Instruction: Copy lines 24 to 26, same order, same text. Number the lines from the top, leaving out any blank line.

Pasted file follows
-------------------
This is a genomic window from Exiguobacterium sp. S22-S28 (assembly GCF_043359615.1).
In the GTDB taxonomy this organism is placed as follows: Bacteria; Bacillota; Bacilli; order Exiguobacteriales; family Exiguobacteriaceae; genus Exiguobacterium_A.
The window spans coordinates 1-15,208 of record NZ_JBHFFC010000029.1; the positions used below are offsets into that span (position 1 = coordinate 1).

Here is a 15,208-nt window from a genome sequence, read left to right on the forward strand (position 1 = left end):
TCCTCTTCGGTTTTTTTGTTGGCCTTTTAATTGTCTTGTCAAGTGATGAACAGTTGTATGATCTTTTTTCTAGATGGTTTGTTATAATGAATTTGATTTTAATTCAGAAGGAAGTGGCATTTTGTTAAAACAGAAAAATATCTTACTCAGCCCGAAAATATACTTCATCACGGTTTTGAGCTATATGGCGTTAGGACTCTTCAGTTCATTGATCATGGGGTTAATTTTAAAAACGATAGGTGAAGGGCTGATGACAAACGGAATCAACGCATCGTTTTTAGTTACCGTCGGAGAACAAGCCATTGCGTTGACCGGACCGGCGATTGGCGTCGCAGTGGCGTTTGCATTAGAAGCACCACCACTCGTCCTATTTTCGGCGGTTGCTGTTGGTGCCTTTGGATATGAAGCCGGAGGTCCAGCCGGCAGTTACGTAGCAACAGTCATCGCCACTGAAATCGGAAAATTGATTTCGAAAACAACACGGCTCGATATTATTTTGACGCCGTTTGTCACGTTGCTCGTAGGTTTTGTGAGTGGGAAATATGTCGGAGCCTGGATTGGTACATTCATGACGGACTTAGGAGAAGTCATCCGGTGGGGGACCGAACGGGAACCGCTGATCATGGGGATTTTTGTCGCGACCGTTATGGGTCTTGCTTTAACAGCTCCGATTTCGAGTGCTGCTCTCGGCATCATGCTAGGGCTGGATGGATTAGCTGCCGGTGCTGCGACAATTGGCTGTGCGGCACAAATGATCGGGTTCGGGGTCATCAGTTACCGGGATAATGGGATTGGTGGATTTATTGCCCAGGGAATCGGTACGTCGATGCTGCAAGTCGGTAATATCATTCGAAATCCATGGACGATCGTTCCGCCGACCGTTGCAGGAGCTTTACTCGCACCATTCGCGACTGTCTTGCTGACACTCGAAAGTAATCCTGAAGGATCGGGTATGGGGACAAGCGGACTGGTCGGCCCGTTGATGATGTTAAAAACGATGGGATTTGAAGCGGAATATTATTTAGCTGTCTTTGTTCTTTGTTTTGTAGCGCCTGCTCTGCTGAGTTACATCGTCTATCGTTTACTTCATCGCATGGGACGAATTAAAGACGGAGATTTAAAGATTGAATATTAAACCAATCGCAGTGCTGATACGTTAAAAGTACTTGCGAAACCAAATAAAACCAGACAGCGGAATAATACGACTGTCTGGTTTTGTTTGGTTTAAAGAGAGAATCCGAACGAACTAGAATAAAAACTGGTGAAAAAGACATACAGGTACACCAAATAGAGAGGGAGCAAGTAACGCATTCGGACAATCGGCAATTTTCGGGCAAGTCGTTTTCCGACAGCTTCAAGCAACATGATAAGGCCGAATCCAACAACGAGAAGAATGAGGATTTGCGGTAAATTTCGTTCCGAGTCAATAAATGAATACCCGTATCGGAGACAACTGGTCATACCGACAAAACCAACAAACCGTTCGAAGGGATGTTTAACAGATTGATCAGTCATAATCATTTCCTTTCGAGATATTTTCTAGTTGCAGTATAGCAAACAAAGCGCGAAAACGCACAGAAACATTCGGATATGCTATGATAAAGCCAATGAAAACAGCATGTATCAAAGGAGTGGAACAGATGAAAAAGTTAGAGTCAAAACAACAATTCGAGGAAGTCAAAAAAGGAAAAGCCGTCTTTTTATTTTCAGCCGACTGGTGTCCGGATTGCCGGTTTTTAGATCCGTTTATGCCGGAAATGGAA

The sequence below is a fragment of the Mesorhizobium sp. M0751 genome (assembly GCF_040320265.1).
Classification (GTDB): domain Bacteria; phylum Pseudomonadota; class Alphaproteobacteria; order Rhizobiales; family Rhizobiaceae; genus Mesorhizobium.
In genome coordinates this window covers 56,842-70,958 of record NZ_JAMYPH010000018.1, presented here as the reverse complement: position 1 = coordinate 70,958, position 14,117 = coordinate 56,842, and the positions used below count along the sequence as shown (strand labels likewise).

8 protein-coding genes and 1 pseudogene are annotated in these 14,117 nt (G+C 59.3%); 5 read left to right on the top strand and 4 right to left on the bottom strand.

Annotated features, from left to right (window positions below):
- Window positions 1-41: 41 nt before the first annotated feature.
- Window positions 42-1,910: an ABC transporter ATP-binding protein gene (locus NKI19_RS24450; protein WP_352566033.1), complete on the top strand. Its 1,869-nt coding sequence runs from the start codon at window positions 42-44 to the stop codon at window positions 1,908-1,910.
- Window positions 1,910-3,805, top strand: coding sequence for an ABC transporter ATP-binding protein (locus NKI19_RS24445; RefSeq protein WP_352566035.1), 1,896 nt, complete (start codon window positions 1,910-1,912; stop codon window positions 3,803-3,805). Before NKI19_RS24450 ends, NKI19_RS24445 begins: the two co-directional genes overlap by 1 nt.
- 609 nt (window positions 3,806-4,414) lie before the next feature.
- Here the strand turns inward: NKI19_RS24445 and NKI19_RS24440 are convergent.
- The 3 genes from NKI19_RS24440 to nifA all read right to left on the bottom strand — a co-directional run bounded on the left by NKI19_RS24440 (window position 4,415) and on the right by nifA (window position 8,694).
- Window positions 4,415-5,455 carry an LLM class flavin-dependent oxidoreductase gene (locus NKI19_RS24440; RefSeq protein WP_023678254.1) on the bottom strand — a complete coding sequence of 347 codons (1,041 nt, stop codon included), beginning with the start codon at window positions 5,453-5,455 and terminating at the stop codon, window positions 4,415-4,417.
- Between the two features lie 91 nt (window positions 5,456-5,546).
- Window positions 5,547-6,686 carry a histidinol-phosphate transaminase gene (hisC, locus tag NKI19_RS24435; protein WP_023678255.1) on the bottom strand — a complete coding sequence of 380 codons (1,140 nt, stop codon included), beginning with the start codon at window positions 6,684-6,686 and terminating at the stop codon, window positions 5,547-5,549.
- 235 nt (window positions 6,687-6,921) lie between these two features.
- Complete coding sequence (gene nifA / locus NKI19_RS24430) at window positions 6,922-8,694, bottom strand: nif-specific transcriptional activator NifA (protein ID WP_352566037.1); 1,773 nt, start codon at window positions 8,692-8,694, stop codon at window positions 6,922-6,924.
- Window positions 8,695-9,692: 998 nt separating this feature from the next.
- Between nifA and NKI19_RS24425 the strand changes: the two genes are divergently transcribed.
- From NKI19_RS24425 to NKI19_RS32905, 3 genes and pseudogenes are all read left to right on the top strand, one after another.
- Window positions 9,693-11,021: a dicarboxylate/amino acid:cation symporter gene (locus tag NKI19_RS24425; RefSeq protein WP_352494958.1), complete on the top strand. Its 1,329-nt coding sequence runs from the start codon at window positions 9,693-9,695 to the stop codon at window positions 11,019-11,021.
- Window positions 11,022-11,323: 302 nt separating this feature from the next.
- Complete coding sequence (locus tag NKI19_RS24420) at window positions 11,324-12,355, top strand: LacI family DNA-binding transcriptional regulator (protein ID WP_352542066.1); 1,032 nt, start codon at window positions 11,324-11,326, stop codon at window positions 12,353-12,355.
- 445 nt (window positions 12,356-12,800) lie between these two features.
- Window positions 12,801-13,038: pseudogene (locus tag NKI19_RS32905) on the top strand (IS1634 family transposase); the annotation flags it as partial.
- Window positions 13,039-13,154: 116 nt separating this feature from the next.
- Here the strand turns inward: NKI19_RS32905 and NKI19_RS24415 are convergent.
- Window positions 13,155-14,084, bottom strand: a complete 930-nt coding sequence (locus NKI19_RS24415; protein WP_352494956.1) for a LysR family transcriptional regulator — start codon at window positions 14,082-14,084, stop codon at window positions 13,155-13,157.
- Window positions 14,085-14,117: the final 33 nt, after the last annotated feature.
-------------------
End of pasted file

- From NKI19_RS24425 to NKI19_RS32905, 3 genes and pseudogenes are all read left to right on the top strand, one after another.
- Window positions 9,693-11,021: a dicarboxylate/amino acid:cation symporter gene (locus tag NKI19_RS24425; RefSeq protein WP_352494958.1), complete on the top strand. Its 1,329-nt coding sequence runs from the start codon at window positions 9,693-9,695 to the stop codon at window positions 11,019-11,021.
- Window positions 11,022-11,323: 302 nt separating this feature from the next.